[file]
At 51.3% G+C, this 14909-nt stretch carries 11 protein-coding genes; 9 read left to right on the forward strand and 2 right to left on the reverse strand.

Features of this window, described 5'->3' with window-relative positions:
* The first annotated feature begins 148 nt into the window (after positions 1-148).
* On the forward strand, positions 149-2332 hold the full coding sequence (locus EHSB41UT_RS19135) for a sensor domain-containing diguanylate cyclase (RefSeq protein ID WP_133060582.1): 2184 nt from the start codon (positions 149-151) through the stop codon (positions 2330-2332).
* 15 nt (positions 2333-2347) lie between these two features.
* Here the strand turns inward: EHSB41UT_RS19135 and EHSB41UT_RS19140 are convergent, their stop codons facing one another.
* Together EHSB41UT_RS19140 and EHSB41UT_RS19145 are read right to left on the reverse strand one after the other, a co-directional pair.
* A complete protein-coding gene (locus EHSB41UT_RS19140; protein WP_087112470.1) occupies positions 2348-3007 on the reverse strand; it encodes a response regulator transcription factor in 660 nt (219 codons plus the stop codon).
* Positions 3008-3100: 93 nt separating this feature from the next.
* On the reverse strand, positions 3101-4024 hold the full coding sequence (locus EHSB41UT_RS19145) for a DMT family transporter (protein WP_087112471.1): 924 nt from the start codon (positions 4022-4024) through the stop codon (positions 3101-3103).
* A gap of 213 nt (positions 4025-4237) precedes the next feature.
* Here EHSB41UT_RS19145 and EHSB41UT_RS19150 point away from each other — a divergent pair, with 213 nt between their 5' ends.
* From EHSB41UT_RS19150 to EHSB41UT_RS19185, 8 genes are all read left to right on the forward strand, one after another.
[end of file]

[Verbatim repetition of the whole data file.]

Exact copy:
At 51.3% G+C, this 14909-nt stretch carries 11 protein-coding genes; 9 read left to right on the forward strand and 2 right to left on the reverse strand.

Features of this window, described 5'->3' with window-relative positions:
* The first annotated feature begins 148 nt into the window (after positions 1-148).
* On the forward strand, positions 149-2332 hold the full coding sequence (locus EHSB41UT_RS19135) for a sensor domain-containing diguanylate cyclase (RefSeq protein ID WP_133060582.1): 2184 nt from the start codon (positions 149-151) through the stop codon (positions 2330-2332).
* 15 nt (positions 2333-2347) lie between these two features.
* Here the strand turns inward: EHSB41UT_RS19135 and EHSB41UT_RS19140 are convergent, their stop codons facing one another.
* Together EHSB41UT_RS19140 and EHSB41UT_RS19145 are read right to left on the reverse strand one after the other, a co-directional pair.
* A complete protein-coding gene (locus EHSB41UT_RS19140; protein WP_087112470.1) occupies positions 2348-3007 on the reverse strand; it encodes a response regulator transcription factor in 660 nt (219 codons plus the stop codon).
* Positions 3008-3100: 93 nt separating this feature from the next.
* On the reverse strand, positions 3101-4024 hold the full coding sequence (locus EHSB41UT_RS19145) for a DMT family transporter (protein WP_087112471.1): 924 nt from the start codon (positions 4022-4024) through the stop codon (positions 3101-3103).
* A gap of 213 nt (positions 4025-4237) precedes the next feature.
* Here EHSB41UT_RS19145 and EHSB41UT_RS19150 point away from each other — a divergent pair, with 213 nt between their 5' ends.
* From EHSB41UT_RS19150 to EHSB41UT_RS19185, 8 genes are all read left to right on the forward strand, one after another.